You may certainly have faced situations where you have only a few megabytes left on your internet plan subscription. However, you may not be aware yet that you can survive in the internet for several hours using those few megabytes!
Currently, many of the leading web services maintain mobile-friendly versions of their websites, which work well under low bandwidths. Here we present a list of some of such websites which may come handy at the hour of need.
- Gmail Mobile - https://mail.google.com/mail/u/0/x
- Gmail Basic HTML View - https://mail.google.com/mail/u/0/h
This is the old Gmail desktop site (the "basic HTML" view). It's only slightly heavier than the genuine mobile site, but offers almost all Gmail functionalities and settings, minus the fancy AJAX stuff and the chat interface. In my opinion, it's more than sufficient for all your daily Gmail chores.
- Facebook Mobile - https://m.facebook.com
- Twitter Mobile - https://mobile.twitter.com
- Google Drive Mobile - https://drive.google.com/m
- Wikipedia Mobile - http://en.m.wikipedia.org
- LinkedIn Mobile - https://touch.www.linkedin.com
- PayPal Mobile - https://mobile.paypal.com
- eBay Mobile
- oDesk Mobile - https://www.odesk.com/m
- Blogger Mobile
- Google Mobile Site Viewer - http://www.google.com/gwt/n
- Stack Exchange
This is one of the many Gmail sites available for mobile viewing. It lacks all the fancy features of automatic email notifications, HTML-formatted email views and such, but it's a handy tool for viewing your emails at the cost of just a few kilobytes.
Although this is officially for mobile devices, it can easily be accessed even on a desktop computer using the above link.
Facebook Mobile comes in 2 main versions; on some browsers (Opera and some versions of Firefox) it renders as a plain site, with much less interactivity. But the other version (especially on Google Chrome) is a nearly fully-functional website which even has real-time chatting facilities and a high degrees of responsiveness (AJAX). (Of course, this version consumes significantly more data than the plain version (a page load on the former consumes ~10 KB while the latter needs ~100 KB), but still it is much less than the actual WWW version; with images turned off, you can survive for a whole day for much less than 20MB.
This is similar in functionality to the responsive Facebook mobile site. It offers a limited set of basic Twitter functionalities.
Although this used to be a plain site, it has recently been converted into a responsive version. It's similar to the old Google Drive desktop site in functionality, and especially by the fact that you can preview files without actually opening them. However, data usage for this site is significantly high.
This is a lightweight version of the mother site, with simple navigation, content folding etc. There are no dedicated sidebars or table-of-contents sections, but the content is almost as descriptive as the original articles.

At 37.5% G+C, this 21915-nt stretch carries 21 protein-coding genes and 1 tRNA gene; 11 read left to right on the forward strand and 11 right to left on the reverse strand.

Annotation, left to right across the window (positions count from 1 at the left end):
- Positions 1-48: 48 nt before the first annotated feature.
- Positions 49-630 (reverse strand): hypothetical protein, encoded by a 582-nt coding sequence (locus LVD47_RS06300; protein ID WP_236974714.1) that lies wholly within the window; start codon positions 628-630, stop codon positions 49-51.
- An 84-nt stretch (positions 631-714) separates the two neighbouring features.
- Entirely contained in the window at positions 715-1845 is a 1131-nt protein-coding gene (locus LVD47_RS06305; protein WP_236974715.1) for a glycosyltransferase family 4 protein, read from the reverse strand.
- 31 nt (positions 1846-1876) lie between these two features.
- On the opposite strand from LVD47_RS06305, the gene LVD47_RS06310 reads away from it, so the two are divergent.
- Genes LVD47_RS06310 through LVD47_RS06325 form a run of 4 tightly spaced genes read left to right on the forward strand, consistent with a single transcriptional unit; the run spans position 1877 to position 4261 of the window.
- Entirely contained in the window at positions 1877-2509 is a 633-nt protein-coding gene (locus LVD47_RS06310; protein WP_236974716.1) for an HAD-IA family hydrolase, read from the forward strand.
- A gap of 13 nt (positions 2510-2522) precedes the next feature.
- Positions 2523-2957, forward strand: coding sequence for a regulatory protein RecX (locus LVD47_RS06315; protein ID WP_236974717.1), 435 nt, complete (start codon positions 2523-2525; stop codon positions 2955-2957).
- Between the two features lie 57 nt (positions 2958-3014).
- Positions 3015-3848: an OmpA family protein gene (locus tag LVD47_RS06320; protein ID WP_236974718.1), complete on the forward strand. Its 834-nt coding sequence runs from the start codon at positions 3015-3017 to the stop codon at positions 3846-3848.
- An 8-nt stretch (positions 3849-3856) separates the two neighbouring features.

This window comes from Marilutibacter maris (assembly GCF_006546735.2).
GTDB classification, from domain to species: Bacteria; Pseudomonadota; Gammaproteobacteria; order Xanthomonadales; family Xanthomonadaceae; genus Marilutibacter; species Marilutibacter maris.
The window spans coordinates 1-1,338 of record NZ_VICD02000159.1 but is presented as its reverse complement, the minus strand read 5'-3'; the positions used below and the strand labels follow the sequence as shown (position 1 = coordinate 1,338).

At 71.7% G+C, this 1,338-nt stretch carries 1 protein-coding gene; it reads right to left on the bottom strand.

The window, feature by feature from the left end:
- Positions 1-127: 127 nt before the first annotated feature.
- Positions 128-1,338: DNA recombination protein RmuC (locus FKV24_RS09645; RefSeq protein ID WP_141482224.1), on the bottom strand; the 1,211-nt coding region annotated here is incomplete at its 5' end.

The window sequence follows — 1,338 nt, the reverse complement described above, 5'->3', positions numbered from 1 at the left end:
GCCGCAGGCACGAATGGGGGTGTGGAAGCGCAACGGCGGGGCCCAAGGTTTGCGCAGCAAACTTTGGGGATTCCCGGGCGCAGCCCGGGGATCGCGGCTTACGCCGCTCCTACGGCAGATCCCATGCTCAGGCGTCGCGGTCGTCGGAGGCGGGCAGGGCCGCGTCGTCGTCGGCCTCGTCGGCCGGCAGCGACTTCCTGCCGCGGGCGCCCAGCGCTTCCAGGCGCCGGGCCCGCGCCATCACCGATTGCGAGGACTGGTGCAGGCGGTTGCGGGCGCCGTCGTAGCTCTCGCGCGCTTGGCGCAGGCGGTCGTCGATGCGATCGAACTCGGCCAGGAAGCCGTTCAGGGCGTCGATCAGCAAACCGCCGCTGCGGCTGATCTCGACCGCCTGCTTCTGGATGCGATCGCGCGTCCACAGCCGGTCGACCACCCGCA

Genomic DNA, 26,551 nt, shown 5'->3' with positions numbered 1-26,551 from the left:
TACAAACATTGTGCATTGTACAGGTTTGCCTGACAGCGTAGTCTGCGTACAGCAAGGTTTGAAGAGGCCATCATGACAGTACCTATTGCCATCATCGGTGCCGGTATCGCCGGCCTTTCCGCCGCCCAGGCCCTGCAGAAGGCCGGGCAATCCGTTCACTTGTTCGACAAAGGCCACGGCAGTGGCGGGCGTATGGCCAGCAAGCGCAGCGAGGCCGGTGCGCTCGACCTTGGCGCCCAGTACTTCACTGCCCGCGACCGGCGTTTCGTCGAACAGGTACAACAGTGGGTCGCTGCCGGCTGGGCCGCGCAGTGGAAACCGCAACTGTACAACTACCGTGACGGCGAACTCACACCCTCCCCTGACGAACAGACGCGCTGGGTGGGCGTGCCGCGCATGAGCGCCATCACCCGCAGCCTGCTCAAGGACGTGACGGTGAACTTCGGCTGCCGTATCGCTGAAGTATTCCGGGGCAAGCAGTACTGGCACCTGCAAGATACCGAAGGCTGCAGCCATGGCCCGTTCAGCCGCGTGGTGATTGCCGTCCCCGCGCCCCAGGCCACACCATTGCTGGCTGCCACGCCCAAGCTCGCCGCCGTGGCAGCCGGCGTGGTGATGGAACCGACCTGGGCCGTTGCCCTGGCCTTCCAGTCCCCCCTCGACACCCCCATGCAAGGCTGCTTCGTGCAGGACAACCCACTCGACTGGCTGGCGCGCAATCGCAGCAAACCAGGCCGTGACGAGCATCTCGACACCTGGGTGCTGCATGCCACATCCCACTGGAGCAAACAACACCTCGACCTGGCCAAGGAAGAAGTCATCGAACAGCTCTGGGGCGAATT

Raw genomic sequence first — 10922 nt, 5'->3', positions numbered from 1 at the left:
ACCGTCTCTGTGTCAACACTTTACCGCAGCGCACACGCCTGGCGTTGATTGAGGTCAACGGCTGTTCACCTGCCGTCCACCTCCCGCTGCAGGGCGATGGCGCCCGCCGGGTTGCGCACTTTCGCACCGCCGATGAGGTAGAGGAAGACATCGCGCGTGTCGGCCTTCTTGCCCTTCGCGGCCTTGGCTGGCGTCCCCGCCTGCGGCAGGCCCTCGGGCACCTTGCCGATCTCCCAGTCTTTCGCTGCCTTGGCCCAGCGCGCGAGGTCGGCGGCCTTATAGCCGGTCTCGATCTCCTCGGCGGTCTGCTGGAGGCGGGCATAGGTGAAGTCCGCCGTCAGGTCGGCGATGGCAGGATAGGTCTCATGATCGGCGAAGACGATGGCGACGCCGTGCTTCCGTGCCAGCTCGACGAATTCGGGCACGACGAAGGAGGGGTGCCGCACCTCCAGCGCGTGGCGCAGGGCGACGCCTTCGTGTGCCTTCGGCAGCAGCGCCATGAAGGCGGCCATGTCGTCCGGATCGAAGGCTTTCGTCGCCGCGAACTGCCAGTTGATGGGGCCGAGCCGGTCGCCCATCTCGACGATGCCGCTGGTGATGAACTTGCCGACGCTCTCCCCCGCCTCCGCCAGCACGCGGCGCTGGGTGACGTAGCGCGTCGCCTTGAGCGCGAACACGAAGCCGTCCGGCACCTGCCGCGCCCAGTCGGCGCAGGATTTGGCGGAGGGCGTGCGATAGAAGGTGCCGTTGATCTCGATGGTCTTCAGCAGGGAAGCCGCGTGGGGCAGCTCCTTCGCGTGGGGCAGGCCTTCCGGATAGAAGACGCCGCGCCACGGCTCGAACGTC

This is similar to the Twitter Mobile website, and provides a sufficiently rich set of functionalities compared to the desktop version.
This is extremely lightweight, at the cost of the fact that it only allows you to view your existing PayPal balance. Although there's a "send money" option, currently it is linked back to the facility on the desktop site.
The WAP site http://wap.ebay.com is the default eBay mobile site for WAP clients, but it works on desktops as well. It has low responsiveness but still provides basic functionalities.
There is a more sophisticated version at http://m.ebay.com for smartphones, but it consumes more data than the WAP version. Nevertheless it provides a significantly close-to-the-real-thing experience at a fraction of the data cost.
This is the mobile optimized version of the famous freelancing site, and offers messaging and job search features. However at the time of this writing, it does not permit you to submit job applications.
Unless the blog admin has either disabled mobile view or has used a non-mobile-friendly theme, you can view the mobile version of any blog or post by appending "?m=1" to the relevant URL (or, if "m=0" is already in the URL, by changing it to "m=1").
Stack Exchange offers an option for you to switch between desktop and mobile views when visiting their websites. This switch is persistent until you decide to switch back again manually.
...and the list keeps growing...
Apart from these, most websites (such as Google Search, Fiverr, Facebook, LinkedIn and Atlassian Confluence-powered websites) can now recognize which type of device you are using to access them (via the HTTP User-Agent header), and serve mobile-friendly version. (Check this out for more information; unfortunately there's no English version of the article available yet.)
However, it should be noted that mobile sites may not always be more lightweight than their desktop counterparts; the default Gmail Mobile site (https://mail.google.com/mail/mu/mp), to which smartphones are automatically redirected, can be cited as an example; at times it can consume more data than the actual default desktop site (https://mail.google.com/mail/u/0). So, keep an eye on your gauges when surfing unforeseen mobile sites!